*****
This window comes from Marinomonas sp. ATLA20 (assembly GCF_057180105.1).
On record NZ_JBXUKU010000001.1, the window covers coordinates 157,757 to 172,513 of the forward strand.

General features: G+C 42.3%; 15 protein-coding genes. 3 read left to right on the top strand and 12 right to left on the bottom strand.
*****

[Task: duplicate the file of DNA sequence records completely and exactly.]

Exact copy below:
This window comes from Marinomonas sp. ATLA20 (assembly GCF_057180105.1).
On record NZ_JBXUKU010000001.1, the window covers coordinates 157,757 to 172,513 of the forward strand.

General features: G+C 42.3%; 15 protein-coding genes. 3 read left to right on the top strand and 12 right to left on the bottom strand.